The Arctic Ocean could be nearly ice-free in 30 years—60 years sooner than was previously predicted, according to a paper published last week by the American Geophysical Union. The new projections, which appear in the April 3, 2009, Geophysical Research Letters, are based on data from six global-climate models most suited for assessing sea ice, according to University of Washington climate scientist Muyin Wang and James Overland, an oceanographer with the National Oceanic and Atmospheric Administration (NOAA) Pacific Marine Environmental Laboratory in Seattle. Continue reading
Update: Protest G20 in Londra foto
Within days, world leaders are meeting at the London G20 Summit to tackle the global economic crisis — we desperately need them to agree to invest in a green recovery and a bold global rescue package of stimulus, regulation and fundamental reform. Continue reading
Alexandria, 11th of May, 2008. It is the second day of international conference on evaluating of climate change and development. The measure which was organized by Global Environment Facility together with Bibliotheca Alexandrina get together 150 evaluators, specialists and consultants from GEF, different development agencies and banks, academists and NGOs’ representatives from more than 20 countries to discuss issues and problems of present approaches and tools of evaluation of projects, program and policies. Continue reading
Climate change could cause severe crop losses in South Asia and southern Africa over the next 20 years, a study in the journal Science says. Continue reading
Global warming is happening and some people still think it’s not happening which is just fine, but even they have to admit the climate is changing. The planet is constantly altering, we have to decide what we will do to adapt. Animals and plants are already changing the way they act by blooming and migrating sooner. Continue reading
Climate change, a recent “hot topic” when studying the atmosphere, oceans, and Earth’s surface; however, the study of another important factor to this global phenomenon is still very much “underground.” Few scientists are looking deep enough to see the possible effects of climate change on groundwater systems. Little is known about how soil, subsurface waters, and groundwater are responding to climate change. Continue reading
British scientists have discovered large quantities of ozone-depleting chemicals in the Antarctic atmosphere. Continue reading
LONDON – Global warming is drying up mountain lakes and wetlands in the Andes and threatening water supplies to major South American cities such as La Paz, Bogota and Quito, World Bank research shows. Continue reading
The last Sunday in July is International Bog Day, an annual event that celebrates the beauty of bogs and raises awareness of the need to conserve them. Although bogs take about 10,000 years to form, as much as 96% of them have been destroyed since 1945. Worse still, damaged bogs emit large quantities of greenhouse gases such as carbon dioxide, methane and nitrous oxides. As a bog’s peat decomposes, these gases are released. Conversely, healthy bogs absorb carbon, and as such can be an ally in the struggle to reduce carbon emissions. For all these reasons, one LIFE project is working hard to restore bogs in Wales.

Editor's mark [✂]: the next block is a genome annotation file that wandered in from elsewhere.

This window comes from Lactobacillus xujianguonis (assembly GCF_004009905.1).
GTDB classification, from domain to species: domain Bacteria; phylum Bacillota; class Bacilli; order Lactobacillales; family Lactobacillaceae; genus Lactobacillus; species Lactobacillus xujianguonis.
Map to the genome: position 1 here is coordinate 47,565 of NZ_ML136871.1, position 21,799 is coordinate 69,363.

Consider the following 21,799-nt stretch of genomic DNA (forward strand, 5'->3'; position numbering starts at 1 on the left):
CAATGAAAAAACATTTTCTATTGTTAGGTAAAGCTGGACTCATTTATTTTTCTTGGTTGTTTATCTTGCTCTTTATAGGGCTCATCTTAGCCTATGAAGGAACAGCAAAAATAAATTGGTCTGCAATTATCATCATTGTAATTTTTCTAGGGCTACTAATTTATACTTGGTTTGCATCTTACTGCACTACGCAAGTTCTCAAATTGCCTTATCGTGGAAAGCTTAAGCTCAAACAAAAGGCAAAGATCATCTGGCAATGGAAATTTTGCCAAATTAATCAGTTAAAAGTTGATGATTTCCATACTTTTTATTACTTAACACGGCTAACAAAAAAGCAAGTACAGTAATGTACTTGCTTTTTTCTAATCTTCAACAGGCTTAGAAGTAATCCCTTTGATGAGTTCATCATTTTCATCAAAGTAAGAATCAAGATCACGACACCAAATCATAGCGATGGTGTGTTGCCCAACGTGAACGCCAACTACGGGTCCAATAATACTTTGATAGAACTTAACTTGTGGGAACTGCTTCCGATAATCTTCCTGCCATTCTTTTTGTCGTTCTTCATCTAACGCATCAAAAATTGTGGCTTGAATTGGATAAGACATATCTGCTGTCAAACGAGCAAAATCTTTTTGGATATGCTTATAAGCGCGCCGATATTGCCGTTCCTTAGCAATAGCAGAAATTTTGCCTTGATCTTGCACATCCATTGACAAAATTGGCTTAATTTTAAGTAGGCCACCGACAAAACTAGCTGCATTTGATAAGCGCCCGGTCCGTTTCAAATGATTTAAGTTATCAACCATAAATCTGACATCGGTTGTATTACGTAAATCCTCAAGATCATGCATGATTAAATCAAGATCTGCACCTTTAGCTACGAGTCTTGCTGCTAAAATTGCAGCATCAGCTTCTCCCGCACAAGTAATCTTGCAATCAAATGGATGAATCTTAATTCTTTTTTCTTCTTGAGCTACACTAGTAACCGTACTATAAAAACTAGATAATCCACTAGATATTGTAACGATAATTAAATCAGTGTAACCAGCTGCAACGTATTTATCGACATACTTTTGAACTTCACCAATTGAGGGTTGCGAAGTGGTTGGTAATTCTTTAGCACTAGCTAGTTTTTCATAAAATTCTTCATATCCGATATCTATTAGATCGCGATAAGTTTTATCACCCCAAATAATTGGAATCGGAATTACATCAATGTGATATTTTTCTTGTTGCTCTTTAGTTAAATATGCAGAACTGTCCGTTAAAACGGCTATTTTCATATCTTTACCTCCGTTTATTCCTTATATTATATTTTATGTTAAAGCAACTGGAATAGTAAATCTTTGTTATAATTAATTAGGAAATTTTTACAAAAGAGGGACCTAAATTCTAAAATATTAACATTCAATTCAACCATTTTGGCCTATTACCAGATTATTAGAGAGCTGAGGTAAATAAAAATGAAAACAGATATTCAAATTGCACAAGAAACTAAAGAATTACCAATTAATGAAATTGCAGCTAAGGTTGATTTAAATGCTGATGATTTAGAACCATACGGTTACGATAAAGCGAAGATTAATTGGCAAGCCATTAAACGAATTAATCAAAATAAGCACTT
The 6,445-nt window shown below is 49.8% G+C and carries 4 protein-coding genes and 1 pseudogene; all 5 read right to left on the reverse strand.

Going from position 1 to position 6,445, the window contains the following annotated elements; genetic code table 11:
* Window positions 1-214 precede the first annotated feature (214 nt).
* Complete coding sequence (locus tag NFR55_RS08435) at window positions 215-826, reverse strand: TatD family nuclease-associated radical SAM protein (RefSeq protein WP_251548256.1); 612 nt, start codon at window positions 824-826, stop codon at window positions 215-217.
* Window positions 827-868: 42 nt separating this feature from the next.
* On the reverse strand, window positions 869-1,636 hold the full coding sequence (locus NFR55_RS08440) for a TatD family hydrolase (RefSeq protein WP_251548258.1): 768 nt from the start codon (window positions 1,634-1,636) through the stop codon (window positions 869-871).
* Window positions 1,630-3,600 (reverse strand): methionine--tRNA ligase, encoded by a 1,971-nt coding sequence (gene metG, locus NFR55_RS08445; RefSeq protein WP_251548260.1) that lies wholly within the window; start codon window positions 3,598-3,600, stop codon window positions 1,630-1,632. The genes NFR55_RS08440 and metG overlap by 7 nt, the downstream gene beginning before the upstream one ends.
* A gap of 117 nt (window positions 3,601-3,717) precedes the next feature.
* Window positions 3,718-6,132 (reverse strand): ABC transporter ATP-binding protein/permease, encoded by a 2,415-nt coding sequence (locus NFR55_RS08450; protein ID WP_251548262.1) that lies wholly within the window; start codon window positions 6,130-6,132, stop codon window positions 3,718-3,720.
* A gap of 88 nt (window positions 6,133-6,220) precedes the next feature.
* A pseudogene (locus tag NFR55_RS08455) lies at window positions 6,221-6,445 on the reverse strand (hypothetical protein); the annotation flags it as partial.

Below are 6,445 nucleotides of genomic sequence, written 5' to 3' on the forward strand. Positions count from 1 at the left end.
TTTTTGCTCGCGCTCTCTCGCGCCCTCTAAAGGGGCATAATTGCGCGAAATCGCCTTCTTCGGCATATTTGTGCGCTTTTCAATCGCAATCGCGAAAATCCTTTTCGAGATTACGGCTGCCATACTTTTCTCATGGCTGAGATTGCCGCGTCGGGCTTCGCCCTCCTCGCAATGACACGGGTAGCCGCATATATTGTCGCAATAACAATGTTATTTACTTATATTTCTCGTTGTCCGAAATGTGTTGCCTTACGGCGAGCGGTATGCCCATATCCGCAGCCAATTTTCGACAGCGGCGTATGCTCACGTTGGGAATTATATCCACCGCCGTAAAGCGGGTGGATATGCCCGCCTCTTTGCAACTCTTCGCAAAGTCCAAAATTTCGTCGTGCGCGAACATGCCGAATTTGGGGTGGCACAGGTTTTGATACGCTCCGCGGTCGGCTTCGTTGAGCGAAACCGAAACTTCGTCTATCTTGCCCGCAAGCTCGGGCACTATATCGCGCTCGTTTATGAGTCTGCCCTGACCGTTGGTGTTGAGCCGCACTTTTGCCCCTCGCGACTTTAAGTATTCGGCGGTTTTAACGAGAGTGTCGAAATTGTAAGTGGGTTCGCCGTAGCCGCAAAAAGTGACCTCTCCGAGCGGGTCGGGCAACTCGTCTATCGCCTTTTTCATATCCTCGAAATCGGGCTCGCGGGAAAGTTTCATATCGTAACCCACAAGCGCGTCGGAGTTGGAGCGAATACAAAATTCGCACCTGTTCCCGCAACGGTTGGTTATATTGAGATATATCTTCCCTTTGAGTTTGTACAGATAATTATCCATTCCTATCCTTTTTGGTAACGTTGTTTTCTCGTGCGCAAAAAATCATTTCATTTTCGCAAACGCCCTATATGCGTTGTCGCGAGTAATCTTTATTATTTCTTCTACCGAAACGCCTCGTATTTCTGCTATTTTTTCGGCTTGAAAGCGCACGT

The LIFE Active Blanket Bog project (LIFE06 NAT/UK/000134), launched last August, is to last five years restoring blanket bogs in the Berwyn and Migneint special areas of conservation (SAC). Blanket bogs are areas of wet peat-land that are fed exclusively by rainwater. Peat is a waterlogged soil that is composed of compacted, partially decomposed vegetable matter. Although large areas of blanket bog still occur in Wales, the majority have been seriously degraded through afforestation, encroachment by alien species, over grazing, drainage, and either deliberate or accidental burning.
The Berwyn South Clwyd Mountains and Migneint Arenig Dduallt are two of the most important SACs for blanket bog in the UK. Most of the former site and all of the latter site are also designated as SPAs for their breeding upland bird populations. However, in the 1920s and 1930s, farmers dug ditches in and around the blanket bog to improve the agricultural value of the land. Extensive areas of blanket bog and other habitats in the Berwyn and Migneint uplands were also planted with Sitka spruce (Picea sitchensis) in the 1970s and substantial areas have been invaded by rhododendron (Rhododendron ponticum) and Sitka spruce seedlings.
The Active Blanket Bog project will remove Sitka spruce and rhododendron bushes from the bogland areas and institute practical restoration and conservation actions. The restoration work will take place over a total area of more than 4,500 ha. Drainage ditches will be blocked in and around blanket bog on moorland within the Berwyn and South Clwyd Mountains SAC. In each year of the project, an estimated 18km of drains will be blocked, mainly by using heather bales to create dams. Over the lifespan of the project, a total of 91km of drains will be blocked. Heather mowing will also take place to create firebreaks to help protect the blanket bog from fire.
This LIFE-funded project is a partnership between the Royal Society for the Protection of Birds, Countryside Council for Wales, Environment Agency Wales, and Forestry Commission Wales.
Yesterday, thick among the gleeful, chanting, throngs of Live Earth, I had to make a decision; fight my way in and out of the crowds to my computer or listen to Ludacris. In the end, I let the music win.